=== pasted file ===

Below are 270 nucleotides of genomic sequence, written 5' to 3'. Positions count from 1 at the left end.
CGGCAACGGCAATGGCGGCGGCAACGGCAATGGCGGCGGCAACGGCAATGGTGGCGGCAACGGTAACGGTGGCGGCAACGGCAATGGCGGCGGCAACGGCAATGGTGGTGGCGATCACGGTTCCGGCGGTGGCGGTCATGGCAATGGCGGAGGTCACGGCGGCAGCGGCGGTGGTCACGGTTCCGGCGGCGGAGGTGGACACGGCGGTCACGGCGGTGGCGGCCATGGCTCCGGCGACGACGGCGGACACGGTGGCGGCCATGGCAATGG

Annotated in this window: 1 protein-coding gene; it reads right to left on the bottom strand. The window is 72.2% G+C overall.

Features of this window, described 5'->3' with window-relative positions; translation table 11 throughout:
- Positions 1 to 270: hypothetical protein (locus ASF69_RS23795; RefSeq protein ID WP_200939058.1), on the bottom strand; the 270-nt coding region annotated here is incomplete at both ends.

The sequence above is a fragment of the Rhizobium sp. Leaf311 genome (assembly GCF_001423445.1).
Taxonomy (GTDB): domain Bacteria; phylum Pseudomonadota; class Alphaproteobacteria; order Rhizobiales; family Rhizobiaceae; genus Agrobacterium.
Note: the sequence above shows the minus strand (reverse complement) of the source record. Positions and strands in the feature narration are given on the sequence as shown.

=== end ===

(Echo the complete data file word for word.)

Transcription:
Below are 270 nucleotides of genomic sequence, written 5' to 3'. Positions count from 1 at the left end.
CGGCAACGGCAATGGCGGCGGCAACGGCAATGGCGGCGGCAACGGCAATGGTGGCGGCAACGGTAACGGTGGCGGCAACGGCAATGGCGGCGGCAACGGCAATGGTGGTGGCGATCACGGTTCCGGCGGTGGCGGTCATGGCAATGGCGGAGGTCACGGCGGCAGCGGCGGTGGTCACGGTTCCGGCGGCGGAGGTGGACACGGCGGTCACGGCGGTGGCGGCCATGGCTCCGGCGACGACGGCGGACACGGTGGCGGCCATGGCAATGG

Annotated in this window: 1 protein-coding gene; it reads right to left on the bottom strand. The window is 72.2% G+C overall.

Features of this window, described 5'->3' with window-relative positions; translation table 11 throughout:
- Positions 1 to 270: hypothetical protein (locus ASF69_RS23795; RefSeq protein ID WP_200939058.1), on the bottom strand; the 270-nt coding region annotated here is incomplete at both ends.

The sequence above is a fragment of the Rhizobium sp. Leaf311 genome (assembly GCF_001423445.1).
Taxonomy (GTDB): domain Bacteria; phylum Pseudomonadota; class Alphaproteobacteria; order Rhizobiales; family Rhizobiaceae; genus Agrobacterium.
Note: the sequence above shows the minus strand (reverse complement) of the source record. Positions and strands in the feature narration are given on the sequence as shown.